In April 2017, the Canadian government will announce the winner of a design competition for a long-planned Memorial to the Victims of Communism. Once chosen, work will officially begin to build the monument in the nation’s capital (Ottawa, Ontario).
The project was first proposed in 2008 by the Conservative (federal) government, in partnership with a charity called “The Open Book Group.” The group was encouraged by Jason Kenney, then Secretary of State for Multiculturalism, to submit an official proposal for the memorial so that it would not appear to be the Conservative Party’s “pet project.”
Since its approval in 2009, however, the project has been shrouded in controversy. Its original (designated) location, on “prime real estate” next to the Supreme Court of Canada, was selected by the Conservative government without going through proper consultation procedures, prompting accusations of backroom politics.
In addition, the size of the original design, a whopping 60% of a 5,374-square-meter-site, was widely deemed to be too imposing. Aesthetically, it was criticized as bleak and “detrimental to the dignity” of nearby Parliament Hill. Leftists, in particular, denounced the landmark as hypocritical (what about “victims of capitalism?”) and a ploy to stigmatize their politics. Adding fuel to the fire, in 2015, the Conservative government pledged $4.2 million for the monument, an unusually high contribution and well over the $3 million initially promised.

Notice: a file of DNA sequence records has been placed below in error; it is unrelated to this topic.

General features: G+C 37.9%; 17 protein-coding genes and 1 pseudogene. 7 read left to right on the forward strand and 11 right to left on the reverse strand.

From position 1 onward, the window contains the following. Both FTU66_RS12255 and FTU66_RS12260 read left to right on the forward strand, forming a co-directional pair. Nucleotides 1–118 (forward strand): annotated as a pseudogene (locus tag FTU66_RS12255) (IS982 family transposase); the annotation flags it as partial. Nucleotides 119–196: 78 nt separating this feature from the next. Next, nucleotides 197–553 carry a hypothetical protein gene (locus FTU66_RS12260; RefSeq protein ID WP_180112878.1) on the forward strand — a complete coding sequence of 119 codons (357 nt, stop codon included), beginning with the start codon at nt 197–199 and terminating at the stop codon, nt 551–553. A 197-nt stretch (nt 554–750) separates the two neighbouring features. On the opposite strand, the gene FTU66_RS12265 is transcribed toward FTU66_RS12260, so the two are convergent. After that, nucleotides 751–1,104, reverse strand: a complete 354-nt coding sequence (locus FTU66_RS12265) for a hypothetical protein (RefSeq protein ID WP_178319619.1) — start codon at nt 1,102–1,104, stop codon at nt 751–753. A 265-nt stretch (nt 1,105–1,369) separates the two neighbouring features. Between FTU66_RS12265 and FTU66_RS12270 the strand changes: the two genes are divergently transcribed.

The Liberal Party has addressed many of these criticisms, since winning the 2015 federal elections. The memorial will now be built on a smaller, less contentious site and public funding has been withdrawn. As part of re-branding effort, its original design has been scrapped and “Canada, Land of Refuge” was added to the official title so as to resonate with more Canadians.
To be sure, there is the potential for historical representations, such as public memorials, to serve as sites of reflection and mobilization. But, the “Canada, Land of Refuge” project presents injustice as a fixed and separate reality, perpetuated by communists “over there,” in contrast with “Canadian” ideals, history, and politics. Though the memorial is meant to honor a national commitment to human rights, diversity, and refuge, contemporary realities do not necessarily add up to the ideal.
Since 2015, Canada has welcomed roughly 40,000 Syrian refugees. But, polls show that this is at odds “with what a majority of Canadians want” and that an increasing number of citizens are growing uncomfortable with “cultural diversity.” The recent mass shooting at a Quebec City mosque, which left six people dead, also points to a growing epidemic of Islamophobia (and white supremacy).
In terms of relations between the state and indigenous people, the government has failed to take the necessary steps towards rapprochement and is retreating from pledges to implement the “calls to action” recommended in the 2015 Truth and Reconciliation Commission (which investigated Canada’s genocidal residential schools program). In the meantime, indigenous incarceration rates have surged to alarming levels.
As for its foreign policy, Canada continues to defend its arms deal with Saudi Arabia, a country with an egregious human rights record, in the name of economic and commercial interests. Canada also disregards international law by protecting Israeli settler-colonialism through international forums.
If such memorials are to have any meaning, Canadians should reinforce their ideals through actions, policy, and a willingness to recognize our own prejudices. Otherwise, the memorial will function as little more than an empty spectacle perpetuating national myths and diverting us from the task of confronting contemporary injustices.